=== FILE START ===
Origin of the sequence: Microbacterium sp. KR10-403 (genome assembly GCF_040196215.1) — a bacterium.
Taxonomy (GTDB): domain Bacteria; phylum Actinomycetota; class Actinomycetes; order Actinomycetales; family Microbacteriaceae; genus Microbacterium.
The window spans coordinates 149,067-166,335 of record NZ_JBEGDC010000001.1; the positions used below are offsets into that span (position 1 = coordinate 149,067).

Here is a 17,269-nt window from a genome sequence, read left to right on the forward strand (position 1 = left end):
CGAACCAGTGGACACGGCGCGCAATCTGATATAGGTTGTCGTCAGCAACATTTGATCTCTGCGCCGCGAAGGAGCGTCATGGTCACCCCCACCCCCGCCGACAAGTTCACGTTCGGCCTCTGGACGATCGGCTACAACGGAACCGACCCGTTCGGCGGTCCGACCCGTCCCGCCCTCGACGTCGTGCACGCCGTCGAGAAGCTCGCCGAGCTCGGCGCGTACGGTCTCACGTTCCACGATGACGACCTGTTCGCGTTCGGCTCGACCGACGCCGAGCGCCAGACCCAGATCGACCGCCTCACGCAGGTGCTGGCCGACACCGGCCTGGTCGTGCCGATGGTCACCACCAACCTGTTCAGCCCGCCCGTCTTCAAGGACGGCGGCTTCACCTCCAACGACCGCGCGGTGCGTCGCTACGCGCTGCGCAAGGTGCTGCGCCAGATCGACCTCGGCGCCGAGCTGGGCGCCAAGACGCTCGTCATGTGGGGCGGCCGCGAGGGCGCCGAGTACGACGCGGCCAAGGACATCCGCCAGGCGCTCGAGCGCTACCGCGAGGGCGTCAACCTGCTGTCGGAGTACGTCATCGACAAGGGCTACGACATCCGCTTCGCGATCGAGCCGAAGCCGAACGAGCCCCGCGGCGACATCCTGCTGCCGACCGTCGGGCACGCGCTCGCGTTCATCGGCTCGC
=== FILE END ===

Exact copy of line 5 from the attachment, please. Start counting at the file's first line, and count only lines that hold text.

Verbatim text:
CGAACCAGTGGACACGGCGCGCAATCTGATATAGGTTGTCGTCAGCAACATTTGATCTCTGCGCCGCGAAGGAGCGTCATGGTCACCCCCACCCCCGCCGACAAGTTCACGTTCGGCCTCTGGACGATCGGCTACAACGGAACCGACCCGTTCGGCGGTCCGACCCGTCCCGCCCTCGACGTCGTGCACGCCGTCGAGAAGCTCGCCGAGCTCGGCGCGTACGGTCTCACGTTCCACGATGACGACCTGTTCGCGTTCGGCTCGACCGACGCCGAGCGCCAGACCCAGATCGACCGCCTCACGCAGGTGCTGGCCGACACCGGCCTGGTCGTGCCGATGGTCACCACCAACCTGTTCAGCCCGCCCGTCTTCAAGGACGGCGGCTTCACCTCCAACGACCGCGCGGTGCGTCGCTACGCGCTGCGCAAGGTGCTGCGCCAGATCGACCTCGGCGCCGAGCTGGGCGCCAAGACGCTCGTCATGTGGGGCGGCCGCGAGGGCGCCGAGTACGACGCGGCCAAGGACATCCGCCAGGCGCTCGAGCGCTACCGCGAGGGCGTCAACCTGCTGTCGGAGTACGTCATCGACAAGGGCTACGACATCCGCTTCGCGATCGAGCCGAAGCCGAACGAGCCCCGCGGCGACATCCTGCTGCCGACCGTCGGGCACGCGCTCGCGTTCATCGGCTCGC